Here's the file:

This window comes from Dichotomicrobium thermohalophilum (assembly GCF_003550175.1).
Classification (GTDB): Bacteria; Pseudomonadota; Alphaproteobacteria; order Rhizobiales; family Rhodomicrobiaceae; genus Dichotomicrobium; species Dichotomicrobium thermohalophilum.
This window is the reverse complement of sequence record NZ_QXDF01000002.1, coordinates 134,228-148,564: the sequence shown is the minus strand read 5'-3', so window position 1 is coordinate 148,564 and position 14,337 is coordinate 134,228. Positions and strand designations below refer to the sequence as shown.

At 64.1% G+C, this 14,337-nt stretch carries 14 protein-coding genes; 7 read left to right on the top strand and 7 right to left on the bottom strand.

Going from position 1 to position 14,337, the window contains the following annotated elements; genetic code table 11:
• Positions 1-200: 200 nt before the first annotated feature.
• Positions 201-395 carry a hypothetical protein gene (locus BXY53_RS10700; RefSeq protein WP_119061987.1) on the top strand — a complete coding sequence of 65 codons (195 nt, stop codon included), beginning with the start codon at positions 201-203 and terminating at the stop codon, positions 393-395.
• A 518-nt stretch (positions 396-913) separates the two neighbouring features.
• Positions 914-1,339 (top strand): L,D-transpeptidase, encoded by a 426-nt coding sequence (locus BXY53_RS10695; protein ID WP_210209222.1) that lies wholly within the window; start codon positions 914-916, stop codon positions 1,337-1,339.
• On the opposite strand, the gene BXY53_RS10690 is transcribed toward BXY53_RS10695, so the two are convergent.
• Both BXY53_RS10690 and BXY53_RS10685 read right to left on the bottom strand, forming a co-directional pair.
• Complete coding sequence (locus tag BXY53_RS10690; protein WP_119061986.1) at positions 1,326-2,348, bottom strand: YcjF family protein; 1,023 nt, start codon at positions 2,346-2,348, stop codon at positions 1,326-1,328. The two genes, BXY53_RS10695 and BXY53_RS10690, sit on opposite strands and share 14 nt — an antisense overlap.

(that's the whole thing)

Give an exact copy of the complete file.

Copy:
This window comes from Dichotomicrobium thermohalophilum (assembly GCF_003550175.1).
Classification (GTDB): Bacteria; Pseudomonadota; Alphaproteobacteria; order Rhizobiales; family Rhodomicrobiaceae; genus Dichotomicrobium; species Dichotomicrobium thermohalophilum.
This window is the reverse complement of sequence record NZ_QXDF01000002.1, coordinates 134,228-148,564: the sequence shown is the minus strand read 5'-3', so window position 1 is coordinate 148,564 and position 14,337 is coordinate 134,228. Positions and strand designations below refer to the sequence as shown.

At 64.1% G+C, this 14,337-nt stretch carries 14 protein-coding genes; 7 read left to right on the top strand and 7 right to left on the bottom strand.

Going from position 1 to position 14,337, the window contains the following annotated elements; genetic code table 11:
• Positions 1-200: 200 nt before the first annotated feature.
• Positions 201-395 carry a hypothetical protein gene (locus BXY53_RS10700; RefSeq protein WP_119061987.1) on the top strand — a complete coding sequence of 65 codons (195 nt, stop codon included), beginning with the start codon at positions 201-203 and terminating at the stop codon, positions 393-395.
• A 518-nt stretch (positions 396-913) separates the two neighbouring features.
• Positions 914-1,339 (top strand): L,D-transpeptidase, encoded by a 426-nt coding sequence (locus BXY53_RS10695; protein ID WP_210209222.1) that lies wholly within the window; start codon positions 914-916, stop codon positions 1,337-1,339.
• On the opposite strand, the gene BXY53_RS10690 is transcribed toward BXY53_RS10695, so the two are convergent.
• Both BXY53_RS10690 and BXY53_RS10685 read right to left on the bottom strand, forming a co-directional pair.
• Complete coding sequence (locus tag BXY53_RS10690; protein WP_119061986.1) at positions 1,326-2,348, bottom strand: YcjF family protein; 1,023 nt, start codon at positions 2,346-2,348, stop codon at positions 1,326-1,328. The two genes, BXY53_RS10695 and BXY53_RS10690, sit on opposite strands and share 14 nt — an antisense overlap.